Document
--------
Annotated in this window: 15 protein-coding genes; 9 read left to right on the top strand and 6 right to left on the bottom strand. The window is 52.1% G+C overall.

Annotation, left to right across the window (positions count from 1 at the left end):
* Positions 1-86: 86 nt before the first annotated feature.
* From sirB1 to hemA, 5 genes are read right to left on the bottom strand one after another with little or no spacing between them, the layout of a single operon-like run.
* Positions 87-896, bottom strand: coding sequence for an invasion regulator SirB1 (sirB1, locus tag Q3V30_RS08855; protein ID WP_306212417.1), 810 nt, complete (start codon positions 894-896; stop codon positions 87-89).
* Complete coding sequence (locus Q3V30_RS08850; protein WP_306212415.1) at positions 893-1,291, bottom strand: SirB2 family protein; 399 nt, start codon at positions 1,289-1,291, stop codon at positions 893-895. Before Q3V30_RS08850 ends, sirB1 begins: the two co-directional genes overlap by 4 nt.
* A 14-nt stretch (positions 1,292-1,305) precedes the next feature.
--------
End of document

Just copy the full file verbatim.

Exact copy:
Annotated in this window: 15 protein-coding genes; 9 read left to right on the top strand and 6 right to left on the bottom strand. The window is 52.1% G+C overall.

Annotation, left to right across the window (positions count from 1 at the left end):
* Positions 1-86: 86 nt before the first annotated feature.
* From sirB1 to hemA, 5 genes are read right to left on the bottom strand one after another with little or no spacing between them, the layout of a single operon-like run.
* Positions 87-896, bottom strand: coding sequence for an invasion regulator SirB1 (sirB1, locus tag Q3V30_RS08855; protein ID WP_306212417.1), 810 nt, complete (start codon positions 894-896; stop codon positions 87-89).
* Complete coding sequence (locus Q3V30_RS08850; protein WP_306212415.1) at positions 893-1,291, bottom strand: SirB2 family protein; 399 nt, start codon at positions 1,289-1,291, stop codon at positions 893-895. Before Q3V30_RS08850 ends, sirB1 begins: the two co-directional genes overlap by 4 nt.
* A 14-nt stretch (positions 1,292-1,305) precedes the next feature.